Last Friday, I left Bejing with my colleague Dr Fu Jinhe and my wife Bee to travel south to Zhejiang Province, and more specifically to Suichang County, which is the heart of bamboo charcoal production.  Suichang is rich in bamboo, with 82% of the territory under forest cover and much of that is bamboo.  The total area of bamboo forest is reported to be 233 square kilometres.

What impressed me most during the visit was to discover the many uses of bamboo charcoal, and the fact that nothing is wasted in the process.  My first encounter with bamboo was with a local farmer who was digging for winter bamboo shoots.  Bamboo produces shoots twice per year, and the winter shoots do not appear above ground.  Less than 20% survives because of competition for nutrients, and therefore it is actually good to dig up a proportion of the winter shots, thus given the remaining ones more chance to survive.  Because winter shoot are difficult to collect, they are valuable, and they taste supposedly very nice.  I ate some of the shoots later in the day, and can confirm that they have a lovely slightly nutty taste and they are soft and delicious.

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In 1995, the Chinese Government imposed restrictions on charcoal produced from wood, and some entrepreneurial individuals in Suichang County started to use bamboo as an alternative source of charcoal.  The first attempts reportedly resulted in large piles of ash, but over the years, the process has been honed so that now large quantities of high quality charcoal are produced.  The charcoal is mainly traded in the domestic market in China, but the charcoal producer Mr Weng told us that he also sells to Korea and Japan.  Bamboo charcoal is made from the waste of other bamboo utilization processes, and the bamboo kiln that I visited had heaps of bamboo cuts that will go into the furnace during the coming days.

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The bamboo is heated to 900-1000 degrees in a closed kiln, and after a certain period of time the oxygen flow is stopped so the bamboo carbonizes.  After one week, the charcoal can be collected.  One kiln can produce a tonne of charcoal, and currently a kilo sells for 4 Yuan (0.50 dollars).  That is not all, because the steam coming out of the chimney at the top of the kiln is fed into long bamboo poles, and cools so that the liquid flows back down the inside of the poles as vinegar.  This is collected in large containers, and provides the raw material to whole range of products, varying from cleaning liquid to preservative.  This is not done by Mr Weng, but is the purview of a separate chain of product development.  Mr Weng has six kilns in one row and four in another row, and his small enterprise provides employment for 45 people.  He is 77 years old but going strong.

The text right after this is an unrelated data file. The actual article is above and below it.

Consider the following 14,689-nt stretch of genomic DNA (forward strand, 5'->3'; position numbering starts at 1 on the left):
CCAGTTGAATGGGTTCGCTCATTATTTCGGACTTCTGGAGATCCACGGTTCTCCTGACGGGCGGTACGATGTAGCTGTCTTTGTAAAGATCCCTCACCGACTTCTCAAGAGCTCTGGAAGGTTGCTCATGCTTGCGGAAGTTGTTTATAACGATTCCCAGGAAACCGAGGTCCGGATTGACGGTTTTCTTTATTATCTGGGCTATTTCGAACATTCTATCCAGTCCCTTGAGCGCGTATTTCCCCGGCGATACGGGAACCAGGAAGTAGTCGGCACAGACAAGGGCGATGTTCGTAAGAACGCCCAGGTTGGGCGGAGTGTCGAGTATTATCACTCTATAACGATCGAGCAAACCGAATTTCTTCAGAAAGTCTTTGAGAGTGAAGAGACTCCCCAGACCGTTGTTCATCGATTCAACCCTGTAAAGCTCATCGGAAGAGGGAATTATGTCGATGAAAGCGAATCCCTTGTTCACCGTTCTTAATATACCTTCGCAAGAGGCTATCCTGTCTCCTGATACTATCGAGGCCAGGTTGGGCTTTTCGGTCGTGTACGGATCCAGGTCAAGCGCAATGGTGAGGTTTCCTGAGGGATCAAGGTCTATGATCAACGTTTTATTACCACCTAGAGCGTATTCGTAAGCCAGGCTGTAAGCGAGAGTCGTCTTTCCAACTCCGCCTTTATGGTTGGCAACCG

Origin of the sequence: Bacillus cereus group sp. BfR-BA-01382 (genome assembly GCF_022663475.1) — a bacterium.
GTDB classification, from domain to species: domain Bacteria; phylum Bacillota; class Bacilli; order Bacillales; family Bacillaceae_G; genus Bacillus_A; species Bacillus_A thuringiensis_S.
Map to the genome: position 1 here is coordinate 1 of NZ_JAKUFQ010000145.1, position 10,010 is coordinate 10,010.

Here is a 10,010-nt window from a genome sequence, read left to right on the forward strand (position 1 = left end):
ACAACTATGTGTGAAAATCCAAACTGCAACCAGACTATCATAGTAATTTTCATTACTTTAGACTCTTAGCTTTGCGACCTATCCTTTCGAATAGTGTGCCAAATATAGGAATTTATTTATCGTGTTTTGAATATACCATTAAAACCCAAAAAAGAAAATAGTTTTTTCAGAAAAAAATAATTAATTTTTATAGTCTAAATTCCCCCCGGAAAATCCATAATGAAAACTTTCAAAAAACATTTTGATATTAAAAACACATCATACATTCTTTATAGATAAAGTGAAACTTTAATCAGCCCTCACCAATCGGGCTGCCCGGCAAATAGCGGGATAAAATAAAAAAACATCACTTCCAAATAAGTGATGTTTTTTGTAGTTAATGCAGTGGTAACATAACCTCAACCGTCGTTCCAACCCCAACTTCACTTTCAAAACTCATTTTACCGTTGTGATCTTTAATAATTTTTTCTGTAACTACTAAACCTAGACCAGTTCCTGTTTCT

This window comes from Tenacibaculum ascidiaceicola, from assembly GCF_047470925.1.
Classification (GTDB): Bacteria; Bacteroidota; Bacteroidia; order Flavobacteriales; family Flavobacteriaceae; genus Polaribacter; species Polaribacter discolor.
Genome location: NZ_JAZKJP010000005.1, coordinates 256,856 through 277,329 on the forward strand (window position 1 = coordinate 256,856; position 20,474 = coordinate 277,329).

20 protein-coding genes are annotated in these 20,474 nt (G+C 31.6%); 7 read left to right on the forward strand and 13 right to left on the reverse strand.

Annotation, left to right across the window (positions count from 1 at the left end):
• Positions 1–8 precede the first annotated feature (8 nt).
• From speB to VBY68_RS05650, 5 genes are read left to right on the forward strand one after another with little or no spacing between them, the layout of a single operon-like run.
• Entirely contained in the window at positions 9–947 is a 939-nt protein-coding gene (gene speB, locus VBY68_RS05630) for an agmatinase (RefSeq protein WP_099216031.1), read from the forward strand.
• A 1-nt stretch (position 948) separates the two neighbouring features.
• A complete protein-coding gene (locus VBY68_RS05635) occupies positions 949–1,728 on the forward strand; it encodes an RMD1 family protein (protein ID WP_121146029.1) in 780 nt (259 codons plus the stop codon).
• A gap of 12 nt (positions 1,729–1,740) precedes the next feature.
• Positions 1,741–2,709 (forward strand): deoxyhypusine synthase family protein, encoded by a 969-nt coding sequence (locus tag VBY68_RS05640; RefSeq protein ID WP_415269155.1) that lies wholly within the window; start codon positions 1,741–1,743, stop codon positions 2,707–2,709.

Mr Weng in front of his charcoal kiln

Mr Weng in front of his charcoal kiln

Once the charcoal has been manufactured, there are several subsequent production chains that use bamboo charcoal to produce other high-value goods.  Some of the charcoal is developed for general household use purposes, such as fuel or de-humidifying agent and some of it is bagged or put in boxes for use as air freshener.  But charcoal powder is also mixed with flour to make charcoal biscuits, the coating for peanuts or black noodles.  Charcoal has medicinal properties because its high absorption capacity allows it to absorb stomach acids, so mixing charcoal in with other foodstuff makes it particularly healthy food.  I stayed at the Tanyuan Inn, managed by the delightful Mr Chen Wenzhao and his equally lovely wife Mrs Ji, and they produce all kinds of bamboo charcoal food.  Their shop also sells black bamboo charcoal soap, and they are in charge of the Suichang bamboo charcoal museum.

The local government of Suichang County has allocated space to a number of bamboo charcoal companies, in order to promote the development of bamboo charcoal industry.  Apparently there are now 54 bamboo charcoal enterprises registered.